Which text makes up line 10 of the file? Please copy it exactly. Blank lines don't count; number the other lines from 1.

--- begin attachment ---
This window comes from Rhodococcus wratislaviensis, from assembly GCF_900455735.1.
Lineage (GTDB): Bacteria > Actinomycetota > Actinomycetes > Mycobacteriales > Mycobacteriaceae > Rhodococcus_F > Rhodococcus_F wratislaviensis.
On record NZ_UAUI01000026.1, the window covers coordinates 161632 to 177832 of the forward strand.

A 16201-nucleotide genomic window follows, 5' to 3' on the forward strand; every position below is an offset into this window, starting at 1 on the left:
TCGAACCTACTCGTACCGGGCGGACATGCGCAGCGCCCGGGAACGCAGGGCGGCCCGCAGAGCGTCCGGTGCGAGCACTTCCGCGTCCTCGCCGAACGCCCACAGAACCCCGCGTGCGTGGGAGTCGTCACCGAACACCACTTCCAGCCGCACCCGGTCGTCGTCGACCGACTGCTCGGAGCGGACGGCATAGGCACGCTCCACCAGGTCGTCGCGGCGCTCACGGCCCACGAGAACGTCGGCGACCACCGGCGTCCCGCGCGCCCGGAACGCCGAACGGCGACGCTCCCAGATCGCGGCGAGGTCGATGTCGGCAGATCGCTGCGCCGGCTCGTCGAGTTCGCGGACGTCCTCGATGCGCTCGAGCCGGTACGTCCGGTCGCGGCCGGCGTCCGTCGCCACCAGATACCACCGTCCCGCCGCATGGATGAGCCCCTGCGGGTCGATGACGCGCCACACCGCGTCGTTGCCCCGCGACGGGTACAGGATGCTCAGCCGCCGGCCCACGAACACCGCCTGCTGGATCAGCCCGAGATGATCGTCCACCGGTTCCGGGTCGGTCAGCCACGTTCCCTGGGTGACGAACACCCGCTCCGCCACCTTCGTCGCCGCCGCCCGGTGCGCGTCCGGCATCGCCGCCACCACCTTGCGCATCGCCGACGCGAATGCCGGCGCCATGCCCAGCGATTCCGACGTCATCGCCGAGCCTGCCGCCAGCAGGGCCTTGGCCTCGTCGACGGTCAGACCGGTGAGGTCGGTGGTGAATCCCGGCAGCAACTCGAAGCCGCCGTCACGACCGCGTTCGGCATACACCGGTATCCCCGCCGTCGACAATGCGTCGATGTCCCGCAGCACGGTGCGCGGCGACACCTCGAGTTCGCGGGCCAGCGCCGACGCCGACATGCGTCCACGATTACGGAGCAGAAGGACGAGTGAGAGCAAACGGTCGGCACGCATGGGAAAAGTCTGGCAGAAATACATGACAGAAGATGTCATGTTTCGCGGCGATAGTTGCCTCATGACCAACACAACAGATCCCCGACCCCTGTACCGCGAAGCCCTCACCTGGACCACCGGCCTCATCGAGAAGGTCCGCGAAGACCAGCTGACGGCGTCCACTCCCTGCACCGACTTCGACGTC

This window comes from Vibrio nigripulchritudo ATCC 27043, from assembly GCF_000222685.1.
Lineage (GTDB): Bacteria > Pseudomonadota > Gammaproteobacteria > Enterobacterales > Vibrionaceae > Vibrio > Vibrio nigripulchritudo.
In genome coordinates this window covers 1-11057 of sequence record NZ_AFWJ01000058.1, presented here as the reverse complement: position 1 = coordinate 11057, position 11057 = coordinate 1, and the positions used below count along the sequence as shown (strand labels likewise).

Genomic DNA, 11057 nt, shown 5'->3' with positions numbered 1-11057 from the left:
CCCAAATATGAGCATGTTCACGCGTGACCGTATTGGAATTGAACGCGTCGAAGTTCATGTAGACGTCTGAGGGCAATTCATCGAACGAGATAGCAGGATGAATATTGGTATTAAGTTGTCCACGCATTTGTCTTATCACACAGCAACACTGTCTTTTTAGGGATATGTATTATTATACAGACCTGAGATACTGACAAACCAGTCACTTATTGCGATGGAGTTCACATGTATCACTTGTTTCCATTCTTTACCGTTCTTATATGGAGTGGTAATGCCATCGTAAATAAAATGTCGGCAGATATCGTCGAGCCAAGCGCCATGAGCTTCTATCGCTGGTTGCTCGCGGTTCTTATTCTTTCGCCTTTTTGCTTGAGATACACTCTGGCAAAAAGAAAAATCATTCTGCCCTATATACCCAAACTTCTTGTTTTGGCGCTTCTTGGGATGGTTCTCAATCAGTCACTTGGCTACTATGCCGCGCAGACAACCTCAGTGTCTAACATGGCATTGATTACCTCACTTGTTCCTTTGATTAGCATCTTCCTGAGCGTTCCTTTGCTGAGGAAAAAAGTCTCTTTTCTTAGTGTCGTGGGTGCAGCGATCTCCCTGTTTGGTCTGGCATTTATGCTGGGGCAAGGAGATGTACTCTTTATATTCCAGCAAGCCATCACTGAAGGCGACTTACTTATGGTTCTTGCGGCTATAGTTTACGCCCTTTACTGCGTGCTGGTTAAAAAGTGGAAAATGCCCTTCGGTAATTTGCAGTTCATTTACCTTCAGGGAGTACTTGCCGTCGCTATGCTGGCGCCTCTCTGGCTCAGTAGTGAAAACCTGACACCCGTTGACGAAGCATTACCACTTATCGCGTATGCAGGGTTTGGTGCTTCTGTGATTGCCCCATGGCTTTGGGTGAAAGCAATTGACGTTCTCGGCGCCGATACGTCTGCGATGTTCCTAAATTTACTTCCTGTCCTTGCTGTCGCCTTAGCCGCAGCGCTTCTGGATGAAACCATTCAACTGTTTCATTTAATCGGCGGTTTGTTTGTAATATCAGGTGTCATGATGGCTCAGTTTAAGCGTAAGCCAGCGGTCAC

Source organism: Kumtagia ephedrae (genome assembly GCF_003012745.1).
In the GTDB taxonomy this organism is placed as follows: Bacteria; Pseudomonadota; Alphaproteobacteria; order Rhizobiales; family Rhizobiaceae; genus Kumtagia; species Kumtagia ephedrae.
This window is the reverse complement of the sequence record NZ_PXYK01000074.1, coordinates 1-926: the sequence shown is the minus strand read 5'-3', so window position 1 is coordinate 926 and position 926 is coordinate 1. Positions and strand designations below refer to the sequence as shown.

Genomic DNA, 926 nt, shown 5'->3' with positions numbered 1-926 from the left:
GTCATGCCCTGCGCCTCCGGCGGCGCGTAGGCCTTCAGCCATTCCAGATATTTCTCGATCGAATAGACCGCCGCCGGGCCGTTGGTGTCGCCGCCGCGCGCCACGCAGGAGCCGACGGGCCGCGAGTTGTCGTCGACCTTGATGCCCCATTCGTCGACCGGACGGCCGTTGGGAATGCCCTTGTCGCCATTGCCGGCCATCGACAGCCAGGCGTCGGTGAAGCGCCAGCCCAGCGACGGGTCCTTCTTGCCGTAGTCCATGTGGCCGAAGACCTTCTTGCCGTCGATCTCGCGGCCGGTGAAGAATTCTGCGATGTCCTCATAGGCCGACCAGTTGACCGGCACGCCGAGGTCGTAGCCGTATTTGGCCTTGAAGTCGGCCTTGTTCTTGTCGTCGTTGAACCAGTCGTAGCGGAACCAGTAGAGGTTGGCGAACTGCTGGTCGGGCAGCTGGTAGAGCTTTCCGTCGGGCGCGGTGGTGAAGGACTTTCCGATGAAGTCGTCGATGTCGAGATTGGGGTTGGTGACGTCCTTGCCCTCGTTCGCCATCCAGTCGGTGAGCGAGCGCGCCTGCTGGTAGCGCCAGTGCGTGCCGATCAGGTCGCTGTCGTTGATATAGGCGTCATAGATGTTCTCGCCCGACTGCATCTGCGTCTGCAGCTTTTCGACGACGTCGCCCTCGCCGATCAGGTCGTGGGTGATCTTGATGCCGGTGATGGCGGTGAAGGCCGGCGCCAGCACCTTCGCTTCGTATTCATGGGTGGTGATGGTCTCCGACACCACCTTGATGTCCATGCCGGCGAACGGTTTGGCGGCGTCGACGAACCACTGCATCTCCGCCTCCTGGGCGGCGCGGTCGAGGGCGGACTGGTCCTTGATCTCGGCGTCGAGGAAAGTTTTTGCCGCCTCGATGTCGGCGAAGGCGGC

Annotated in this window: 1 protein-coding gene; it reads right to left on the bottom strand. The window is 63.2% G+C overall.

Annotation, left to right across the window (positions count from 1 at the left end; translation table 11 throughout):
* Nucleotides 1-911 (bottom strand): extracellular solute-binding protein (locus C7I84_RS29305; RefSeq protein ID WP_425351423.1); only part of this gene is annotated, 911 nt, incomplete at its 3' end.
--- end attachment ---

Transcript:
CCCAAATATGAGCATGTTCACGCGTGACCGTATTGGAATTGAACGCGTCGAAGTTCATGTAGACGTCTGAGGGCAATTCATCGAACGAGATAGCAGGATGAATATTGGTATTAAGTTGTCCACGCATTTGTCTTATCACACAGCAACACTGTCTTTTTAGGGATATGTATTATTATACAGACCTGAGATACTGACAAACCAGTCACTTATTGCGATGGAGTTCACATGTATCACTTGTTTCCATTCTTTACCGTTCTTATATGGAGTGGTAATGCCATCGTAAATAAAATGTCGGCAGATATCGTCGAGCCAAGCGCCATGAGCTTCTATCGCTGGTTGCTCGCGGTTCTTATTCTTTCGCCTTTTTGCTTGAGATACACTCTGGCAAAAAGAAAAATCATTCTGCCCTATATACCCAAACTTCTTGTTTTGGCGCTTCTTGGGATGGTTCTCAATCAGTCACTTGGCTACTATGCCGCGCAGACAACCTCAGTGTCTAACATGGCATTGATTACCTCACTTGTTCCTTTGATTAGCATCTTCCTGAGCGTTCCTTTGCTGAGGAAAAAAGTCTCTTTTCTTAGTGTCGTGGGTGCAGCGATCTCCCTGTTTGGTCTGGCATTTATGCTGGGGCAAGGAGATGTACTCTTTATATTCCAGCAAGCCATCACTGAAGGCGACTTACTTATGGTTCTTGCGGCTATAGTTTACGCCCTTTACTGCGTGCTGGTTAAAAAGTGGAAAATGCCCTTCGGTAATTTGCAGTTCATTTACCTTCAGGGAGTACTTGCCGTCGCTATGCTGGCGCCTCTCTGGCTCAGTAGTGAAAACCTGACACCCGTTGACGAAGCATTACCACTTATCGCGTATGCAGGGTTTGGTGCTTCTGTGATTGCCCCATGGCTTTGGGTGAAAGCAATTGACGTTCTCGGCGCCGATACGTCTGCGATGTTCCTAAATTTACTTCCTGTCCTTGCTGTCGCCTTAGCCGCAGCGCTTCTGGATGAAACCATTCAACTGTTTCATTTAATCGGCGGTTTGTTTGTAATATCAGGTGTCATGATGGCTCAGTTTAAGCGTAAGCCAGCGGTCAC